The last fifty years have been characterized by rapid change.
Those born in the 70s and 80s remember the dawn of the internet, the advent of the cellphone, and, more recently, the birth of social media. These innovations carry far-reaching consequences, and yet no more so than another recent development that rarely gets the press it deserves: the revolution in how science (and society) treats mental health.
Not until the mid-twentieth-century did researchers hypothesize that depression stems from chemical imbalances in the brain, and it was only in the 1970s that the term major depressive disorder was introduced. Since then, our collective understanding of the many mental health illnesses that exist has advanced tremendously, and yet work remains to be done. One common misunderstanding that merits clarification is the difference between social anxiety and agoraphobia—two unique ailments often linked to depression—not only because such understanding supports greater compassion, but because it also facilitates proper treatment.
Social anxiety (sometimes referred to as social phobia) is defined clinically as a long-term and overwhelming fear of social situations. Frequently, this fear is rooted in worry about embarrassment, or concern that the individual will either be offensive or otherwise rejected. Sufferers experience high levels of anxiety when navigating social contact and, as a result, sometimes choose to avoid the experience altogether. Such isolation sometimes leads to alcohol or substance abuse which, in turn, drives further health implications.
Social anxiety symptoms include feelings of illness, sweating, blushing, heart palpitations, and trembling. A rigid body posture, difficulty making eye contact, and use of soft voice tones are additional anxiety symptoms. Panic attack are also common.
To the untrained individual, agoraphobia may present like social anxiety and yet it is different in important ways. Instead of experiencing fear of embarrassment or rejection, those who suffer from agoraphobia fear situations wherein they may experience uncontrollable panic or anxiety. While no two cases are the same, common triggering situations include open spaces, enclosed spaces, crowds, public transportation, and being alone while far from home. The defining feature of agoraphobia is disproportionate anxiety with respect to the risk posed by a given situation.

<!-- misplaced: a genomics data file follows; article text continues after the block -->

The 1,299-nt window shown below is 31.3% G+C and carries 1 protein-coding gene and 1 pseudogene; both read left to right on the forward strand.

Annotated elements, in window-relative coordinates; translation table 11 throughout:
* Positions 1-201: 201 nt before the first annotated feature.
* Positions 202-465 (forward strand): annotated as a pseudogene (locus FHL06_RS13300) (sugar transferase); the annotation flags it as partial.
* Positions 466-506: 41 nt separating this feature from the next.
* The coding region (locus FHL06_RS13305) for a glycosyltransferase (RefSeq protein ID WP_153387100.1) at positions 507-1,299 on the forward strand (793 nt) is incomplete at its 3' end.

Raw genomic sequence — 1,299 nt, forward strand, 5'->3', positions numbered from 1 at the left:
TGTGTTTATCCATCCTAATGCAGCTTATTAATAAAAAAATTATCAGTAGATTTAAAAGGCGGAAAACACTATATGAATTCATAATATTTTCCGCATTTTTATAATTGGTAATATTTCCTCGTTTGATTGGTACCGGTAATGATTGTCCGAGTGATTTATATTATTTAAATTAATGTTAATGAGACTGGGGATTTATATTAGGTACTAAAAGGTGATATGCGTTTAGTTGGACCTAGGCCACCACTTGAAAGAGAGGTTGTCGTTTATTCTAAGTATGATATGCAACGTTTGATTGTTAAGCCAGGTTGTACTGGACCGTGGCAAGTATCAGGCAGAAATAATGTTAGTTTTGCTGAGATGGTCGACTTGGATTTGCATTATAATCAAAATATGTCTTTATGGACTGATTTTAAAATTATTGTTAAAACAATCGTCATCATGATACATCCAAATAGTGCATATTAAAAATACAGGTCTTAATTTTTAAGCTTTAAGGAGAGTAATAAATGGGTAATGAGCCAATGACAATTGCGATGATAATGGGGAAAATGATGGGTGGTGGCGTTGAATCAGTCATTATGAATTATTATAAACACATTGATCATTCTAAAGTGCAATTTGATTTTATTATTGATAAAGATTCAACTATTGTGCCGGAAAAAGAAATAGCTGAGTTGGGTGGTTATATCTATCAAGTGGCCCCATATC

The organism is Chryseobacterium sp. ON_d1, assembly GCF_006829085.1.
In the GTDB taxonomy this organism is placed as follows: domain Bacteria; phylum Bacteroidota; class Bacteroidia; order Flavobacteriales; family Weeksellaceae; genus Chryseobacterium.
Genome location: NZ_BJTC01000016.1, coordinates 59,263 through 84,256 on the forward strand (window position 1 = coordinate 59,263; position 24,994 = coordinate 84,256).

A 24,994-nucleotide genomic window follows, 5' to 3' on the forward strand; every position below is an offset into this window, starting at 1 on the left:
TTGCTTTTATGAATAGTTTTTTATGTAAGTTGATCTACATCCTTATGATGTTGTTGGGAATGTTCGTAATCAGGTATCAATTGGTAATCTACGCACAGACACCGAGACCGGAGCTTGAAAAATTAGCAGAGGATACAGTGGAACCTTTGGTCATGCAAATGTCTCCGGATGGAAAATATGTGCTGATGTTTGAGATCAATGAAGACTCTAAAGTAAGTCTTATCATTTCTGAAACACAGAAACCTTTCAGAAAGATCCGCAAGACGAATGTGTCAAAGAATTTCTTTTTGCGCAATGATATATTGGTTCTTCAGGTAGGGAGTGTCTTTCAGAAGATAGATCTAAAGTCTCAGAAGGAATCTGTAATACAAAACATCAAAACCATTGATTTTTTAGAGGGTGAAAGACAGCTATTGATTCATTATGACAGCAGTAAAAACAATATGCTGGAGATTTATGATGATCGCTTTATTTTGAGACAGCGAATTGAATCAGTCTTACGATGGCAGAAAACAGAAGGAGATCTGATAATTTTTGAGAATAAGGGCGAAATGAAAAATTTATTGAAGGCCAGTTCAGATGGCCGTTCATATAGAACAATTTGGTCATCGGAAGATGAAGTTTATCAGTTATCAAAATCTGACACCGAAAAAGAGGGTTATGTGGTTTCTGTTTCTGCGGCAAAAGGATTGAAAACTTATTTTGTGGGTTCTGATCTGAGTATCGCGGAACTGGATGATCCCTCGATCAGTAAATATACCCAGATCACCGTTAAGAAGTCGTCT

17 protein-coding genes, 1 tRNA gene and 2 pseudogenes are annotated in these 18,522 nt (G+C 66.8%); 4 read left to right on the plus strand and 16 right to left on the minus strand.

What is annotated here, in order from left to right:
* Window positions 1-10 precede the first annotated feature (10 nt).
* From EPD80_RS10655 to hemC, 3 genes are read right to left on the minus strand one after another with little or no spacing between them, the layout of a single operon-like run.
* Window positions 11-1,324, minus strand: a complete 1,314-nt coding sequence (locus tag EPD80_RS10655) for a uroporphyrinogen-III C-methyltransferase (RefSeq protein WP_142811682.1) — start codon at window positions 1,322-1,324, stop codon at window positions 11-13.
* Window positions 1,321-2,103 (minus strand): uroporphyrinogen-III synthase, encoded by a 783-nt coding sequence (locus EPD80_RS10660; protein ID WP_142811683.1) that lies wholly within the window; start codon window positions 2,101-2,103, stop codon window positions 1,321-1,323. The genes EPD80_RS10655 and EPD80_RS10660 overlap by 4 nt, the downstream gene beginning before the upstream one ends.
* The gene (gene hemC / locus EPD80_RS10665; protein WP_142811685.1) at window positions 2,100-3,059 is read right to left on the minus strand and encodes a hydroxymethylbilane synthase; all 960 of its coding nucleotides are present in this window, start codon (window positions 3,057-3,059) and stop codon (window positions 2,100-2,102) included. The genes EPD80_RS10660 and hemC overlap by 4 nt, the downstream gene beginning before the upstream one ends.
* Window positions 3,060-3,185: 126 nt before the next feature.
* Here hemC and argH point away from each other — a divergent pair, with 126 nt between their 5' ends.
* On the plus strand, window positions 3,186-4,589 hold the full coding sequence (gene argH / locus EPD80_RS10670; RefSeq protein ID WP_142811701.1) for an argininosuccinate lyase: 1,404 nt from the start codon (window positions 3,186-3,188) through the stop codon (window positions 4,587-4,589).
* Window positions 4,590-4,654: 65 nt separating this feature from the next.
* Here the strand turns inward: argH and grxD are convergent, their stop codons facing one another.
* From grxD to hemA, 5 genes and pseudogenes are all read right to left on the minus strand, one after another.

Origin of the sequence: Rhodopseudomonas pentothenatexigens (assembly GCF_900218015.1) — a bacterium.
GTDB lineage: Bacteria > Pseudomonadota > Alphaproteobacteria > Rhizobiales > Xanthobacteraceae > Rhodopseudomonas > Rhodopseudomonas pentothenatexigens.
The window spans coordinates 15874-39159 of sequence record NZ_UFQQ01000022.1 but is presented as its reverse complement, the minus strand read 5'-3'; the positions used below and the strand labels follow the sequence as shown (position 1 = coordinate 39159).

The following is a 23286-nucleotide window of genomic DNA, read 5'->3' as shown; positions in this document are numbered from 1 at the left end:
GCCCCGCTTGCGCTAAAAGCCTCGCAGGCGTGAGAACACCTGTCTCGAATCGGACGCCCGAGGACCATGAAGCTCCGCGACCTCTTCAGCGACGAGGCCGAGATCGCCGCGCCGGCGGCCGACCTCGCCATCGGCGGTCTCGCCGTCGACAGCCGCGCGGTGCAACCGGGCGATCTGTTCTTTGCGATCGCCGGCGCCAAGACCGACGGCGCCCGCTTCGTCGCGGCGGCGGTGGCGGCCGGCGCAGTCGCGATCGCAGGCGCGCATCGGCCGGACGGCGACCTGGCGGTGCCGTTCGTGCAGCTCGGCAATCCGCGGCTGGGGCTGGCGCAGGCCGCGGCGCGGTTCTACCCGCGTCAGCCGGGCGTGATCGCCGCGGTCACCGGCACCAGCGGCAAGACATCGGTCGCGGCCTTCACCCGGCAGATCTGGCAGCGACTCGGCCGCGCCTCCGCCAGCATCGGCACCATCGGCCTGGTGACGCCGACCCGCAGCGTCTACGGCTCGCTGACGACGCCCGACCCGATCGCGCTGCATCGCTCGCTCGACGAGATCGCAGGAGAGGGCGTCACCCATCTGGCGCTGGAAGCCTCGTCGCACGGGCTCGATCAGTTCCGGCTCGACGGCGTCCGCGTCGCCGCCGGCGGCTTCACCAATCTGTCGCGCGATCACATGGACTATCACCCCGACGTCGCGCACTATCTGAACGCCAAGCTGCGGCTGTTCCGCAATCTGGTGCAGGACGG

Like social anxiety, symptoms of agoraphobia include heart palpitations, feelings of illness, sweating, and trembling. Difficulty breathing, dizziness, and headache are also common. In severe cases, individuals may feel out of control or carry the sense that they are dying. Without proper treatment, agoraphobia can lead to a refusal to leave home and may provoke substance abuse issues.
Treating Social Anxiety and Agoraphobia
Standard treatment for these related but distinct mental health afflictions often delivers inadequate results. Fortunately, research is ongoing and recent breakthroughs are promising. Ketamine is a powerful N-methyl-d-aspartate receptor antagonist which has been shown in studies to provide a new mechanism of action for the treatment of both social anxiety and agoraphobia. When used for this purpose, ketamine is delivered via intravenous infusion in low doses at periodic intervals with minimal side effects. However promising this may sound—and it is!—it is important to underscore that ketamine therapy is most effective when used in conjunction with an existing treatment plan, which is why it is crucial to correctly distinguish and diagnose social anxiety and agoraphobia.
To learn more about ketamine infusion therapy and its potential to treat not only anxiety disorders, but a range of mental health afflictions do not hesitate to schedule a free consultation at Vitalitas Denver—a specialized mental health and ketamine treatment clinic with locations in Denver and Westminster, CO.